- Forums: Site Leaders and an ODL or HR consultant co-facilitated the 90-minute, in-person forums. These sessions were designed to include large- and small-group discussion. They included a didactic presentation of a communication model and video demonstrations of before and after scenarios utilizing our own physicians and employees. Participants were also provided case studies and the opportunity to practice empathy in role-playing scenarios. We designed these programs to be as interactive as possible to meet all learning styles.
- Post-work: After the forums, ODL sent all participants guidelines on empathy and provided guidance to leaders for ongoing reinforcement of the concepts. This included coaching and feedback during 1:1 meetings, team meetings, and huddles, as well as storytelling and information about available resources on our intranet.
Our empathy forums provided many benefits, including the opportunity and encouragement for employees to discuss a topic that often goes overlooked and can make people feel vulnerable. The facilitators provided language to use when talking to colleagues in distress or patients struggling with a challenging situation. The sessions also reminded our care providers of the importance of making eye contact and actively listening; video demonstrations illustrate that a minor shift in how we communicate using body language and eye contact, along with word choice, can have an enormous impact on how we’re perceived by others.
The empathy forums were designed by Atrius Health’s Director of Organizational Development & Learning, and two internal ODL consultants. Facilitators included 75 practice site and clinical leaders, all HR Consultants and Directors, and all ODL consultants for a total of 131 trained facilitators.
In 2016, we observed an increase in our quarterly Press Ganey Associates, Inc. survey scores for “sensitivity to patients’ needs.” This was a time in which empathy forums, along with increased internal transparency of patient experience feedback, sharing of improvement materials, and patient experience goal setting occurred. Because the empathy forums included the vast majority of Atrius Health employees, it is hypothesized that these forums may have contributed to the improvement. The design of the empathy forum rollout and survey measurement methodology does not permit analysis of causation and definitive conclusions.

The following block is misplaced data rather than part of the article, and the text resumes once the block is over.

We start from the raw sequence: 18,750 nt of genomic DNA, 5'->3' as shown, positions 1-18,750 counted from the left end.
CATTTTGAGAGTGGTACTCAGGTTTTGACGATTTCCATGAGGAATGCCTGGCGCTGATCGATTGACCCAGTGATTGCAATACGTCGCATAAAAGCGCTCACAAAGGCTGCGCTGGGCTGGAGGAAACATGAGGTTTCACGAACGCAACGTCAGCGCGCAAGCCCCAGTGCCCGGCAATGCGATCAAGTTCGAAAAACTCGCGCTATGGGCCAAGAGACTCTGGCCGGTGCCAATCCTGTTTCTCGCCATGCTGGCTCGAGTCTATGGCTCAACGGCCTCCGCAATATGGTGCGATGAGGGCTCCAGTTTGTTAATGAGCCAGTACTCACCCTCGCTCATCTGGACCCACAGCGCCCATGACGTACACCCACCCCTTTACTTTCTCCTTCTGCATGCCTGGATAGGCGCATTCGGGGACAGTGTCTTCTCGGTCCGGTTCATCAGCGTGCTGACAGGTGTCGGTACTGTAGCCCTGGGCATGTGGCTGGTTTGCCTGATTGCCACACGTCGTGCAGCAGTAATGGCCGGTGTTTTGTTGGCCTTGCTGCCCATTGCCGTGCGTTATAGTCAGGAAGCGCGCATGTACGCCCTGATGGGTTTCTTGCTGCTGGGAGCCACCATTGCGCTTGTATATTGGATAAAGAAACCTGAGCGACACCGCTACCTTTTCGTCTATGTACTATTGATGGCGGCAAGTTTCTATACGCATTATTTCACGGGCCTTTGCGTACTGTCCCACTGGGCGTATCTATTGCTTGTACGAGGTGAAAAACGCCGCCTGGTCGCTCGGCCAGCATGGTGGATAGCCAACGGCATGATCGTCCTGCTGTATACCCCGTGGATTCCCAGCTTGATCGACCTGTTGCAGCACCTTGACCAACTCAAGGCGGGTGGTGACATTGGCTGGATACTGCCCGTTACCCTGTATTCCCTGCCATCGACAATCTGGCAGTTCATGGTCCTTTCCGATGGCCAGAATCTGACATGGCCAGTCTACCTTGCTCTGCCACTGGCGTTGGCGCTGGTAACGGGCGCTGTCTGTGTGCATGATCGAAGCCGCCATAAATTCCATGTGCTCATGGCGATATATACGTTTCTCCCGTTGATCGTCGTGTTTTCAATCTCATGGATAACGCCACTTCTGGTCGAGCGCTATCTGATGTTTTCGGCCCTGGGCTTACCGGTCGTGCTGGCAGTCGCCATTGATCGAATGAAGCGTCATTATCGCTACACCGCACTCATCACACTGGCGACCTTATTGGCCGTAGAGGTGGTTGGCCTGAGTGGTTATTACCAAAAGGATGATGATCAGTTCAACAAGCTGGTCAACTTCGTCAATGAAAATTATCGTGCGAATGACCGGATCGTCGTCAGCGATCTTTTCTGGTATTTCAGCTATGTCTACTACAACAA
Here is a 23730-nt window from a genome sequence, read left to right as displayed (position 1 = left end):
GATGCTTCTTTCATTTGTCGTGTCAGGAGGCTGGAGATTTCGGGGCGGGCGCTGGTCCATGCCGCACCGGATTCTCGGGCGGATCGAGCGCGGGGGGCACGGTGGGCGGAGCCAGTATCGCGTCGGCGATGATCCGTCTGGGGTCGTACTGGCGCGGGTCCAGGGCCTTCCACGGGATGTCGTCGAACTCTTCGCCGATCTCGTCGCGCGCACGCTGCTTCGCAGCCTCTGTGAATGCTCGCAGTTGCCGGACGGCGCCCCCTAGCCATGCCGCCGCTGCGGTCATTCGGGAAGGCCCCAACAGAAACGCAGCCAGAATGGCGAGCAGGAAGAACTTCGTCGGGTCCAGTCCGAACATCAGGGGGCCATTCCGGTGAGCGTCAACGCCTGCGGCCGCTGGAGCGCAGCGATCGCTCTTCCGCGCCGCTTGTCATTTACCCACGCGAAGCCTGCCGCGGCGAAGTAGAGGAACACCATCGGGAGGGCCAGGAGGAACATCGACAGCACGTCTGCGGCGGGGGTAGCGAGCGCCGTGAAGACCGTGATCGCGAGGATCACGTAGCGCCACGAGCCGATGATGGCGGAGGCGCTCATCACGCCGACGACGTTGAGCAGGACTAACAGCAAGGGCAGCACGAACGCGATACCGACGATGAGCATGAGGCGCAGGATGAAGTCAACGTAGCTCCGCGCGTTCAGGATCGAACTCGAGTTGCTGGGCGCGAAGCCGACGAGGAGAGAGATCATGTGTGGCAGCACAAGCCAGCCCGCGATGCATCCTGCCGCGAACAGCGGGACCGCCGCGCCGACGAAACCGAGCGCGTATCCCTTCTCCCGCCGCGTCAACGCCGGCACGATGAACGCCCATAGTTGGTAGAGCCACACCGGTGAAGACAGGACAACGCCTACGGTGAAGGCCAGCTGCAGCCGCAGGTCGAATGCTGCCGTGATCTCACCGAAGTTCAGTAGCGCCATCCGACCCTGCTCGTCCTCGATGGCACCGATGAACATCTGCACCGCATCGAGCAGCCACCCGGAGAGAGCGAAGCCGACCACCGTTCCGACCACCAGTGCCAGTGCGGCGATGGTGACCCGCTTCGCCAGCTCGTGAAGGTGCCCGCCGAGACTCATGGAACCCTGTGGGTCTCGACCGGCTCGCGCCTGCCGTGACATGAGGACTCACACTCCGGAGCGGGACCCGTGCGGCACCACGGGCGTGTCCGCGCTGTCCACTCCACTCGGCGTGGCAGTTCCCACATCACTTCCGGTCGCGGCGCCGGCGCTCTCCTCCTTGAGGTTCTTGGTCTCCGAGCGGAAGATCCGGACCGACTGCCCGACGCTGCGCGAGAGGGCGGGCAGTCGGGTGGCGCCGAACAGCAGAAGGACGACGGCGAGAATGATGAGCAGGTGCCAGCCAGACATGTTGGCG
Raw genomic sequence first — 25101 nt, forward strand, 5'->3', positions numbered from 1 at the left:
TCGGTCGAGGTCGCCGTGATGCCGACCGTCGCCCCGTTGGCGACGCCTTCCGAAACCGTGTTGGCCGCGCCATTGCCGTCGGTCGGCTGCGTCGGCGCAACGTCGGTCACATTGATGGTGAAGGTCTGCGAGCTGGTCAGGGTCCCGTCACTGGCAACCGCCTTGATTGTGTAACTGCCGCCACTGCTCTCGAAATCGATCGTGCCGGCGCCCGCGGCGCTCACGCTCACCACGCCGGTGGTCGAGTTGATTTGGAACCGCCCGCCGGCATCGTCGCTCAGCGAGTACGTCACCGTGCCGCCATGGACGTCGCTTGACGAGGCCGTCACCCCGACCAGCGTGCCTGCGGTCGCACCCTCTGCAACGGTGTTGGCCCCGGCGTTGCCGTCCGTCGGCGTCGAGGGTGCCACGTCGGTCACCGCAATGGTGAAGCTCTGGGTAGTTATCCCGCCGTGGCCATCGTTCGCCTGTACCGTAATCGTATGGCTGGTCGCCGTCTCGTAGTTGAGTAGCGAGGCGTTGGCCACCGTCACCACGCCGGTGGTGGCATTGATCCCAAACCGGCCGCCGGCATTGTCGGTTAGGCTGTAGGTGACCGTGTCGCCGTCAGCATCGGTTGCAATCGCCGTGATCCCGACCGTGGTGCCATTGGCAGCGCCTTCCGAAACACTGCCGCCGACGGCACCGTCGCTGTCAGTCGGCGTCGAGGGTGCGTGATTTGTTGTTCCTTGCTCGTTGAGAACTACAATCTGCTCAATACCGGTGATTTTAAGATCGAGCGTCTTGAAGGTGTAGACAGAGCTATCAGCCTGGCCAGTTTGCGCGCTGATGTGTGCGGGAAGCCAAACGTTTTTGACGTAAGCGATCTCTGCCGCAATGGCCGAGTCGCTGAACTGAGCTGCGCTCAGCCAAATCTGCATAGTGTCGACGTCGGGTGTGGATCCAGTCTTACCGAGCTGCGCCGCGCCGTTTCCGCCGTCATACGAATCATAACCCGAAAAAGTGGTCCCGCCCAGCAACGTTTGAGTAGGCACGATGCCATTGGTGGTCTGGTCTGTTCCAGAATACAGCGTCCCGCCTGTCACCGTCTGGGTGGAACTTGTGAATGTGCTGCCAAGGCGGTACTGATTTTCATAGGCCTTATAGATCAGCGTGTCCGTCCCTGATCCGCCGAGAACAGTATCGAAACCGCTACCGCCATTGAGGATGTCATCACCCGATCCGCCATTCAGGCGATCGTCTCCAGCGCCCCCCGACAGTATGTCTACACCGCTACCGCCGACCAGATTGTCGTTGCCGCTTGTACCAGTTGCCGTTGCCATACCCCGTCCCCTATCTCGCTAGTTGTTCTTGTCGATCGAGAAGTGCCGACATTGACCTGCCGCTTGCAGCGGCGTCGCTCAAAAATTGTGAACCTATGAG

A total of 251 forums were provided across the organization. We had 4,246 participants — or 92.3% of our employees — attending the 90-minute forums. This translates to 6,369 participation hours among attendees. Additionally, participants completed an evaluation at the end of each forum based on Likert Scale measurements of 1 to 4 (1 being the lowest and 4 being the highest). Results of the question measured to determine value to participants was 3.75, which exceeded our average stretch goal of 3.5.
The anecdotal feedback we’ve received also indicates a positive impact on the delivery of care to our patients. As one clinician stated, “This class gave me tools to help wrap up a conversation with a patient without rushing out or making them feel like I did not value them or their time.” Another said, “I find I am listening more, trying to understand what my colleagues or my patients have been through, and am less judgmental.”
Where to Start
For health systems interested in holding similar empathy forums, it is important to understand the amount of administrative support needed to manage such a transformative undertaking. Material preparation, management of the continuing medical education process, communications, and tracking participation all take a vast amount of time. Facilitators need to be fully prepared in terms of understanding the content along with knowing the best practices for facilitation. Organizations should make sure they have clear criteria for characteristics and attributes (such as credibility and trust) that make their facilitators qualified candidates for the role. It is also important that everyone is consistent with the framework and content of the program. Finally, organizations should think ahead and develop a plan for what they will do to continue the learning process. For example, we have developed empathy videos and e-learning materials available to our staff and clinicians. We also implemented a 2-hour workshop on empathy into our new employee and clinician orientation programs.
Embedding cultural shifts into an organization like this takes time and practice, so one intervention is not enough to make substantial lasting change.